Will you be happier with that kind of a deficit increase?

  3. Dick Swartley says:

    Deficit Devil, Halloween 2013

    On Halloween night 2013, many people are especially scared of that old Deficit Devil.

    The Deficit Devil that the Republicans tell us is going to drag us straight to hell if we don’t quit (right now!) feeding that Devil with runaway outa-control federal spending on unnecessary stuff – on stuff like keeping hungry old folks and little kids from starving, and poorer people from getting medical help, and little kids getting some pre-school learning, and funding decent public education for K-12 and college, and putting some cops back on city streets so they’d be safe to walk and the cops could eliminate the the gangs, and getting unemployed job seekers back to work, and paying living wages to those who do have some kinda job, and maintaining and rebuilding collapsing public infrastructure like bridges and roads and water and sewer systems and electric grids, and funding research that will save lives and seize the technology future for the USA – and all that other unnecessary runaway wasteful government spending stuff that Republicans say makes us all moochers dependent on taking unfair tax money from the deserving rich.

    On this night for Devils, lots of us are especially scared of that old Deficit Devil that the Republicans say is so scary right now. Ooogabooga! Lights out, doors locked, and guns locked and loaded for that scary Deficit Devil.

    Oops, I got no guns.

    But, no matter. The Deficit Devil is fiction created by the propaganda machine of the super-rich to keep taxes down for the super-rich and to shut down government regulation of their power. So I’m not scared of that phony Deficit Devil. We can handle him when the timing is right, once we use smart public policy to get people back to work at decent wages and our economy working toward its potential. But I know that we have to get together to fight the power of the super-rich if we are to hold on to a good government that serves the public interest, and not the interests of the super-rich. Good luck to me, and good luck to anyone who is scared by this Deficit Devil crap.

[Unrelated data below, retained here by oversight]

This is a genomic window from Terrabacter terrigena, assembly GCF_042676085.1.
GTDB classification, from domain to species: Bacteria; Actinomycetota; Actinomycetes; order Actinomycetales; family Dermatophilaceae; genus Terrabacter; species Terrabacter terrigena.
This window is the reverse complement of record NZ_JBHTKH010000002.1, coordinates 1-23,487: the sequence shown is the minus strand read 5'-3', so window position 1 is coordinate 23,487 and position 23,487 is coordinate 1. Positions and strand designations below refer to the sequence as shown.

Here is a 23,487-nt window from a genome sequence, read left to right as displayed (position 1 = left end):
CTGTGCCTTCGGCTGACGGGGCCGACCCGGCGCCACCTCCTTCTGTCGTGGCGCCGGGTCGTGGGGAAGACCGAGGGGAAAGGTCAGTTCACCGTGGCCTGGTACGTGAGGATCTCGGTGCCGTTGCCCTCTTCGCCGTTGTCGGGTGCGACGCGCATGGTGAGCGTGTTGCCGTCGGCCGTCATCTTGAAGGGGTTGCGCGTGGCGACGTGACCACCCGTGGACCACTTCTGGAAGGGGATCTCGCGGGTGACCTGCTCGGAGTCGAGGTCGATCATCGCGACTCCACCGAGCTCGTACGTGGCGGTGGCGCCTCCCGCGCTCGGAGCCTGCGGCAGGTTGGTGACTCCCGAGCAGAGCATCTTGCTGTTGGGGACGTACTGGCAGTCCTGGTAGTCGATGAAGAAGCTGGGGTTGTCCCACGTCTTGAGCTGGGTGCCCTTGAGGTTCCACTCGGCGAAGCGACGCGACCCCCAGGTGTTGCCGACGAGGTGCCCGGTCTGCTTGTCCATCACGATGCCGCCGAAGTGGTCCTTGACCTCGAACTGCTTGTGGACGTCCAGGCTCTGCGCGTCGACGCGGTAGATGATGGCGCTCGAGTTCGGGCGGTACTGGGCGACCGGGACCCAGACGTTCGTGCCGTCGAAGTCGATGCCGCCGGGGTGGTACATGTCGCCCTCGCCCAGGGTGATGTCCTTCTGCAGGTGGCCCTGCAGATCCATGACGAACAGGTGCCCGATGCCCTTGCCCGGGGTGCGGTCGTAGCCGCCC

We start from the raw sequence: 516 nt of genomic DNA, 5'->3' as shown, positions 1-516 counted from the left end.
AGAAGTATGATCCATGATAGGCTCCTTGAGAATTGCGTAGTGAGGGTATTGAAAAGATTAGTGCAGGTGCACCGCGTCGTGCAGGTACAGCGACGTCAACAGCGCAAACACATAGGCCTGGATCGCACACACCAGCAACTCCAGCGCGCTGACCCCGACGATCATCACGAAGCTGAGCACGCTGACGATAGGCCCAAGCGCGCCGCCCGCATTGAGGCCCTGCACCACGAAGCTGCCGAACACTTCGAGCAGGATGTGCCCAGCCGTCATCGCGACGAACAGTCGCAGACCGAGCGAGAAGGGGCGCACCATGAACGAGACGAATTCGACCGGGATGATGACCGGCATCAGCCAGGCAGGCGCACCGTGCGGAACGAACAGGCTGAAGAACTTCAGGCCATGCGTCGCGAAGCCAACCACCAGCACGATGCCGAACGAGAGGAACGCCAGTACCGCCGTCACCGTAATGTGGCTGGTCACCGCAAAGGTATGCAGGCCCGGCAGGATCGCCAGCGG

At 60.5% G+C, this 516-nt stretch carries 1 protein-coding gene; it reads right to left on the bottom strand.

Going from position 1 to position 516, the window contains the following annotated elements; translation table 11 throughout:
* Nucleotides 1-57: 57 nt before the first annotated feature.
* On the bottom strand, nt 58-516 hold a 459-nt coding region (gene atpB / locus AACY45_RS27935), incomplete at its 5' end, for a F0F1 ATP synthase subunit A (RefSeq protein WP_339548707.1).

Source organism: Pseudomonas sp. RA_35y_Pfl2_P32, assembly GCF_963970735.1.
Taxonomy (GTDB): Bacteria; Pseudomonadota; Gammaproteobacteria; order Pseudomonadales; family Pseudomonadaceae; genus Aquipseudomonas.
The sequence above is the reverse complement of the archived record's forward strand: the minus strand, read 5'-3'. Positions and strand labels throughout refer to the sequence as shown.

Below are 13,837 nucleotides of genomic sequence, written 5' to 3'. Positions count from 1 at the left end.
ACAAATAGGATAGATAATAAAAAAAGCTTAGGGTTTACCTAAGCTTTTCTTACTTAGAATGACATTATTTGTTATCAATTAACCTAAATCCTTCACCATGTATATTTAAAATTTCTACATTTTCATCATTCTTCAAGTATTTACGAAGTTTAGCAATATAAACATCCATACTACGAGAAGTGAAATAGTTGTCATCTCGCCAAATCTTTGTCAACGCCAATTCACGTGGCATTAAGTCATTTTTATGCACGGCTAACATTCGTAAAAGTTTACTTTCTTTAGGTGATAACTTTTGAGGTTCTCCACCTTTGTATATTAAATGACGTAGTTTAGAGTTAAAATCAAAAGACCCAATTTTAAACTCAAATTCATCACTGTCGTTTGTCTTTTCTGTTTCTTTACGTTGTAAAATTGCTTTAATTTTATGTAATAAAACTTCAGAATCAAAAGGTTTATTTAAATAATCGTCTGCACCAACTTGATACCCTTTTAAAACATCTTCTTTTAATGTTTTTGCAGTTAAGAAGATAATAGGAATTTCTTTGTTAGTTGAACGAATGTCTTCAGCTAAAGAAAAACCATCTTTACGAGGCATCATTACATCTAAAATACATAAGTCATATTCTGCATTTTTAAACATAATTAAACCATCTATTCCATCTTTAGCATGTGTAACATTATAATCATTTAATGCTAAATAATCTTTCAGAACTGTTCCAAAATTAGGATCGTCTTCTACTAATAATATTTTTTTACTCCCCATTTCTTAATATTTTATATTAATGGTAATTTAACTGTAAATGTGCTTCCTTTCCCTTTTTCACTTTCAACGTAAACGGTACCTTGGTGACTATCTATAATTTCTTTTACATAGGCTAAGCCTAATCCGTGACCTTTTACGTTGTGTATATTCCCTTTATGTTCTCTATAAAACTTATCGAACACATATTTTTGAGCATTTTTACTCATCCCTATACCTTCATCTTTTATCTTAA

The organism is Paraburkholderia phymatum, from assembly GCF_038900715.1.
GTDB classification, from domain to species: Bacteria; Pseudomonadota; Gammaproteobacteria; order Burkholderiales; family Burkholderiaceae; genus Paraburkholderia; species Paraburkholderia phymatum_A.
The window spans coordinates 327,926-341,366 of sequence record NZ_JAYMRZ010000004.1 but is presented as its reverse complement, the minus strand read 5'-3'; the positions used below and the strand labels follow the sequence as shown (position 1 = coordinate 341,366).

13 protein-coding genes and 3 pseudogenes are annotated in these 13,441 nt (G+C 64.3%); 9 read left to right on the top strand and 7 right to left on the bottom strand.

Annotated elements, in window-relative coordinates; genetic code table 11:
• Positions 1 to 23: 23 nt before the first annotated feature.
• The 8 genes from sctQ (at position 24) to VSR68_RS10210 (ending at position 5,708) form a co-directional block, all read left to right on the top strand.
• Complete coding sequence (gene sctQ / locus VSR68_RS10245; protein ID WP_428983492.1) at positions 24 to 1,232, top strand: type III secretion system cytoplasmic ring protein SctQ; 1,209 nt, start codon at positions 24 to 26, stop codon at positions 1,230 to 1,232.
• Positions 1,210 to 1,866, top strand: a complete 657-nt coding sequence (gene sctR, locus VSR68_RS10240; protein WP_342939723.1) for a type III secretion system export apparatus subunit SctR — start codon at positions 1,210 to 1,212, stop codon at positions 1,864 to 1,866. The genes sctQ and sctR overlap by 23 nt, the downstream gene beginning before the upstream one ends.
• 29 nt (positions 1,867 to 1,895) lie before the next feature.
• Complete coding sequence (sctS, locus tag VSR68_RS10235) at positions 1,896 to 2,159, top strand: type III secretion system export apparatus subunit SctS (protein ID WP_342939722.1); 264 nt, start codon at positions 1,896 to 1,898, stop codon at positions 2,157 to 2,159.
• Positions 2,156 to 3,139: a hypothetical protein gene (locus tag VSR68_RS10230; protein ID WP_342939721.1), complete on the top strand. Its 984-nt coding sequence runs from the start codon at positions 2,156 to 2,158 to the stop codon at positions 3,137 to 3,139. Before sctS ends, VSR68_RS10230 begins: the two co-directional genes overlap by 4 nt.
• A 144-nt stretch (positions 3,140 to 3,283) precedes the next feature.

4. expr says:

    How about a stratified CDSH
    Top 1-2% are having a boom/bubble: raise their taxes and cut expenditures on their behalf: financial transaction tax, get rid of carried interest exemption. If we can cap lifetime welfare how about capping mortgage interest exemption and ag subsidies
    Next 10-20% are doing OK (some of the above will hit them a bit)
    Next 30-40% are in a recession: do some of the tings mentioned in the previous reply (as deficit causes)
    Bottom 30-40% are in a depression: increase SNAP, unemployment insurance and EITC